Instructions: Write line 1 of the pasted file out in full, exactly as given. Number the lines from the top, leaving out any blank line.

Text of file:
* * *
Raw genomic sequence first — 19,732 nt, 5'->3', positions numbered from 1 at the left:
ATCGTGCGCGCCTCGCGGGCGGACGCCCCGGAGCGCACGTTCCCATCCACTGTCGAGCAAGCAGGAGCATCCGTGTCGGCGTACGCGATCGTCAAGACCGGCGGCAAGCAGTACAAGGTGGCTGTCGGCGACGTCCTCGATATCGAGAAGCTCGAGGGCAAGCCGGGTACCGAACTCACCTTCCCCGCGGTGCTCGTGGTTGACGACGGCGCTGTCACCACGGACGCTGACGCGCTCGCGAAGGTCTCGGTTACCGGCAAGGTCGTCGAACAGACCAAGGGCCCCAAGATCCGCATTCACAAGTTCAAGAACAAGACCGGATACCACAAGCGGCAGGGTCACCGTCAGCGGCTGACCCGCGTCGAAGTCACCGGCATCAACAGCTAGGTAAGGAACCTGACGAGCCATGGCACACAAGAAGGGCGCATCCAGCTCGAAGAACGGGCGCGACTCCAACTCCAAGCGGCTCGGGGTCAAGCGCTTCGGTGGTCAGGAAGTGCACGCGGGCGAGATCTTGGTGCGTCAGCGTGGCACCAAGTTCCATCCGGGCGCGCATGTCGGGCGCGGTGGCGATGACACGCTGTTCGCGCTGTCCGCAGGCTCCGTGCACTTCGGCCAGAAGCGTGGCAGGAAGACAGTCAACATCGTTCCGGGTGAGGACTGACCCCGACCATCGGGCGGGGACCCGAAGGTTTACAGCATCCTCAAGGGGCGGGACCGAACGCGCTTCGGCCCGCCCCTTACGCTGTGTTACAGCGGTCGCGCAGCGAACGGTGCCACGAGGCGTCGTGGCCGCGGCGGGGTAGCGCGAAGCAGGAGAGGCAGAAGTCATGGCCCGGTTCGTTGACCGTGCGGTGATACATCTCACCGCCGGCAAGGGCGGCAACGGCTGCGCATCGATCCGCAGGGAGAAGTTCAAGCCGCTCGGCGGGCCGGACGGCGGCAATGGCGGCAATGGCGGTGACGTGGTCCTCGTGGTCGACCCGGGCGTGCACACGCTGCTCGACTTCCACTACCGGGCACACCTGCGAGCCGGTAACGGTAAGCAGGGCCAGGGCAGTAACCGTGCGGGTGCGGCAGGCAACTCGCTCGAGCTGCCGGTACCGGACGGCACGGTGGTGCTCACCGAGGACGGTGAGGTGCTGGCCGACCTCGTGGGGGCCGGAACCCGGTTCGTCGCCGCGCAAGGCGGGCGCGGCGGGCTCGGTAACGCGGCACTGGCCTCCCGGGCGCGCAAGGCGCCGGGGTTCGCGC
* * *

Raw genomic sequence first — 19,732 nt, 5'->3', positions numbered from 1 at the left: